1 – To Build a Strong(er) Network
2 – To Change Career
3 – To Learn a NEW and Complementary Skill (that you want to use down the road)
4 – If it’s required for your desired career path
I’m excited to see that HP has made a move to acquire Palm. As I wrote before, Palm has created a solid mobile OS, and someone needed to buy that to keep it going and continue to put pressure on iPhone and Android.
As I continue to organize thoughts around some general motivational posts, I’m still fascinated by technology and recently the iPad, the newest addition to my tech library.
- Coaches – even professional coaches use clipboards, often the mini-whiteboards with an outline of the field, imagine a simple app that you could draw plays on and pull up “template” plays to then expound on.
- Inventory Management – anything in a warehouse where people are on the go, but need to check back on orders and current stock levels.
- Hospitals – A no-bariner, people are writing about the benefits for nurses and other healthcare professionals.
- Club VIP Lists – Real time updated and easier to manage than the current print-out list with a checklist
- Wedding Planner – We’ve all seen these, frantically checking off stuff and planning to make sure things go off smoothly.
- Construction Management – Especially on-site, lots going on
Somebody Please Buy Palm (cough, cough Nokia)
In light of Apple’s finally confirmed event next week about their “new creation”, I wanted to capture my expectations. I got a little carried away on the details, but the headers will give you a good idea of what I’m thinking.
Aiming to Redefine Portable Computing
In general, I agree with John Gruber’s thoughtful post on the Tablet (well worth a read) and I don’t think this will be designed as a single focused device, e.g. an eReader or big iPhone. They are aiming to redefine laptops and portable computing, not to make a pretty interface for e-reading and movie browsing.
Thoughts on OS and Usability
Completely redefined Finder / File Browsing
Presumably on a computer of the rumored size and power there will be some more robust file structure than on an iPhone. Although file structure is fading away with cloud based services and Apple’s own push to make files meaningless in their iLife sweet, they are still here for now. However it’s easy to imagine what it could look like by using the CoverFlow viewer on the Mac Finder.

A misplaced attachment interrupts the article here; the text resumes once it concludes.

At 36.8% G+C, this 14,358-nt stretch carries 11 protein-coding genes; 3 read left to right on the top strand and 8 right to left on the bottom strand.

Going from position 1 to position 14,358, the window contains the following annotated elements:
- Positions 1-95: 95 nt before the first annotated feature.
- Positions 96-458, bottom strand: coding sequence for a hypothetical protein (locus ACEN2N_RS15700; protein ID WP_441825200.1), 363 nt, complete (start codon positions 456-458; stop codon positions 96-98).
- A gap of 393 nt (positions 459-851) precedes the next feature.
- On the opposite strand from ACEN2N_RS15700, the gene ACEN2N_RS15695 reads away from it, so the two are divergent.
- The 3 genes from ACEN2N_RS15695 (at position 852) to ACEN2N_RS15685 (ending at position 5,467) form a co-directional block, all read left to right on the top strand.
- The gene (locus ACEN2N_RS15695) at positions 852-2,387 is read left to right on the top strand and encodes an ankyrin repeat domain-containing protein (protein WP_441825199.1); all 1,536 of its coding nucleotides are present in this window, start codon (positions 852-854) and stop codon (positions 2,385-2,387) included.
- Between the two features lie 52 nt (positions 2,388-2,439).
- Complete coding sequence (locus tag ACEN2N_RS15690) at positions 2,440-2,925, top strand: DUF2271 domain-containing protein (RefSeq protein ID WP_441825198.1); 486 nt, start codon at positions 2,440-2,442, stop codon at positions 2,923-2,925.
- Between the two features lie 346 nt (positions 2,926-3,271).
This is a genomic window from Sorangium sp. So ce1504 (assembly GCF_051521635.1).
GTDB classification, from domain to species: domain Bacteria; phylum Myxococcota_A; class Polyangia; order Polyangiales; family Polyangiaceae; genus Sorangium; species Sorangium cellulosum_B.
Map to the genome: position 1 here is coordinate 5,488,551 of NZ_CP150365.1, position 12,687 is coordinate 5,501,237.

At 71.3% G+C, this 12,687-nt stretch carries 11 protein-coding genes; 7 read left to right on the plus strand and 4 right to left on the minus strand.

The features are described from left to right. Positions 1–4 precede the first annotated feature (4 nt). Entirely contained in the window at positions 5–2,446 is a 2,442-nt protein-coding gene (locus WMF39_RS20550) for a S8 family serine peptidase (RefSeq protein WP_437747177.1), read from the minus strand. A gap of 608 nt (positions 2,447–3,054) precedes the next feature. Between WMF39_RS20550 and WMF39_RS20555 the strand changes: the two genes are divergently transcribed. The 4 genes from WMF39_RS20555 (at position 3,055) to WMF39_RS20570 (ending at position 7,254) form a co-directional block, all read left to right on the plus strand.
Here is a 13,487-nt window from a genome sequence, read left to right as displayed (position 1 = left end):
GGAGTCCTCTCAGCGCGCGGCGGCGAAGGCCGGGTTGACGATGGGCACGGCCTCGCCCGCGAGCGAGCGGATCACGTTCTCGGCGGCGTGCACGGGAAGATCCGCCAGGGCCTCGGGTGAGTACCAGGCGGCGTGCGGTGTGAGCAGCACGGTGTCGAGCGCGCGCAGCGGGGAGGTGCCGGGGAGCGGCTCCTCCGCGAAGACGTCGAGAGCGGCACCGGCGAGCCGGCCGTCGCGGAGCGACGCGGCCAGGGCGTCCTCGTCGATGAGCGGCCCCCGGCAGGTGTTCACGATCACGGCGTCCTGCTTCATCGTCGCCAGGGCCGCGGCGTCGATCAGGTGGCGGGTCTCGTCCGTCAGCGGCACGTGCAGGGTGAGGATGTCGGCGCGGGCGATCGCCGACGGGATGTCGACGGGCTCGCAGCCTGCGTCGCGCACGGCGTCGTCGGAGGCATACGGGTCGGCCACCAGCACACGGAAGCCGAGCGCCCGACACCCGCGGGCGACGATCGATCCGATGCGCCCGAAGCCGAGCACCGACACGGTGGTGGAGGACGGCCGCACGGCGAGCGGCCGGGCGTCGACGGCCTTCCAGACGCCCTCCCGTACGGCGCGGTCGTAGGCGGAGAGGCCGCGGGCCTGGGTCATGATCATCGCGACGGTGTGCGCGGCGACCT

Full Screen Applications
Most people don’t understand the current paradigm of “Applications” and when you’re “in” an application. I think computing in general will move away from the floating windows to a full screen application. It’s hard to realize this until you have to explain to non-savvy users what an “Application” is, how to tell if they’re in one (“Mom, look up at the top left and what does it say, no the really top left). Every time I have to explain to
No iPhone App “Widgets”
Many people have been speculating that the Tablet will have the ability to either scale up iPhone apps, or enable them as widgets. I disagree because that would be the easy way out, and Apple doesn’t do that. They will make developers re-write their apps completely, to take advantage of the larger screen real estate, new gestures, background processing, and perhaps other goodies. The App Store has proven that developers are extremely willing to write new apps, and Apple will leverage this to make them create new versions and not give them the easy way out of letting exiting apps exist on the tablet.
Thoughts on the Steve’s Keynote